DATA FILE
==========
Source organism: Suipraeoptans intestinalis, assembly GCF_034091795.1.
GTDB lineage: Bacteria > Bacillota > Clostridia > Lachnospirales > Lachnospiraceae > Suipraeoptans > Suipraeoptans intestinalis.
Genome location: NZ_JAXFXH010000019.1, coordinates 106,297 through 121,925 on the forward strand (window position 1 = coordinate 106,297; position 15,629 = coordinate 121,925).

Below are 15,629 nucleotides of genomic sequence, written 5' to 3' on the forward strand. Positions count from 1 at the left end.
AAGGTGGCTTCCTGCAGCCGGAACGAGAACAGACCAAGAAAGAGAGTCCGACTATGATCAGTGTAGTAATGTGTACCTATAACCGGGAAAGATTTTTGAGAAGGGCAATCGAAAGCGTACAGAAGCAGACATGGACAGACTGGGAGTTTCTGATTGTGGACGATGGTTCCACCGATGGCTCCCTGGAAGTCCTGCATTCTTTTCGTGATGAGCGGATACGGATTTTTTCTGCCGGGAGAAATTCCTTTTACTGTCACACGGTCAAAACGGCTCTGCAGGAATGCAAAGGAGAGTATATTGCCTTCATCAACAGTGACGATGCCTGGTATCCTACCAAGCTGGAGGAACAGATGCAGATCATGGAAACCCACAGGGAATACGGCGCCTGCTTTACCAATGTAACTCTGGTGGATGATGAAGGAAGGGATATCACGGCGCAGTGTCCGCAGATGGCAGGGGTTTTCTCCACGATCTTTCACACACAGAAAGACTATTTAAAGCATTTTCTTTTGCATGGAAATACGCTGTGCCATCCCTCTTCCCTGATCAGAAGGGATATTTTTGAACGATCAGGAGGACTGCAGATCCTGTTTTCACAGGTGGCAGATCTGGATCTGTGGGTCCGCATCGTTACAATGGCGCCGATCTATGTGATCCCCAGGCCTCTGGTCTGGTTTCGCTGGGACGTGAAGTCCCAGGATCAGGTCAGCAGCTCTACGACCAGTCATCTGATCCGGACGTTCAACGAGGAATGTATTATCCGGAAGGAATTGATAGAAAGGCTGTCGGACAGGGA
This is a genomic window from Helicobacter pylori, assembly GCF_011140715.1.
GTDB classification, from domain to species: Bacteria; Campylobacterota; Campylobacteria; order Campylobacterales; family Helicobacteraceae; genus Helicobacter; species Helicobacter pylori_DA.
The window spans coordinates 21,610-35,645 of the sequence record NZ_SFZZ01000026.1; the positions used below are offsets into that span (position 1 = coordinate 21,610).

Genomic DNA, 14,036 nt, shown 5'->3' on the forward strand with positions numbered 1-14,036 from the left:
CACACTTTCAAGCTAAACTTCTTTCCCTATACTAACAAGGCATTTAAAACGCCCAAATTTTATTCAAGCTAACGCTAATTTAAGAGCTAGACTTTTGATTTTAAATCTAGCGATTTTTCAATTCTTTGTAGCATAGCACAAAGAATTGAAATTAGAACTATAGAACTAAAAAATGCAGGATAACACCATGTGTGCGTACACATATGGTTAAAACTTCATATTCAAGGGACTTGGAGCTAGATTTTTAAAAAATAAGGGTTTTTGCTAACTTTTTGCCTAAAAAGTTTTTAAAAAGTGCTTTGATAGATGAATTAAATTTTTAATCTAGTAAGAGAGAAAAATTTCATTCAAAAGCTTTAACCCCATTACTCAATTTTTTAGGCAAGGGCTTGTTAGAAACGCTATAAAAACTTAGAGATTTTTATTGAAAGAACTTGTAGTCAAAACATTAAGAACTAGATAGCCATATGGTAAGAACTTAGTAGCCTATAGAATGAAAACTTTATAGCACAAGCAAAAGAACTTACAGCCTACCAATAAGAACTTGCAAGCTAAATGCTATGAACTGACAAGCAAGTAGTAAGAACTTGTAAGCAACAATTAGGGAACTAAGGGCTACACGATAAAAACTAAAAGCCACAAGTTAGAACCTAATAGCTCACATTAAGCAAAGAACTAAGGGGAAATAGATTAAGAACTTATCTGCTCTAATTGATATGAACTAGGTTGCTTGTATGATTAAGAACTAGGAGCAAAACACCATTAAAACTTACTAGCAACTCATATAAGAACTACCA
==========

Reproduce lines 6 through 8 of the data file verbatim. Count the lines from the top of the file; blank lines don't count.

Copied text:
This is a genomic window from Helicobacter pylori, assembly GCF_011140715.1.
GTDB classification, from domain to species: Bacteria; Campylobacterota; Campylobacteria; order Campylobacterales; family Helicobacteraceae; genus Helicobacter; species Helicobacter pylori_DA.
The window spans coordinates 21,610-35,645 of the sequence record NZ_SFZZ01000026.1; the positions used below are offsets into that span (position 1 = coordinate 21,610).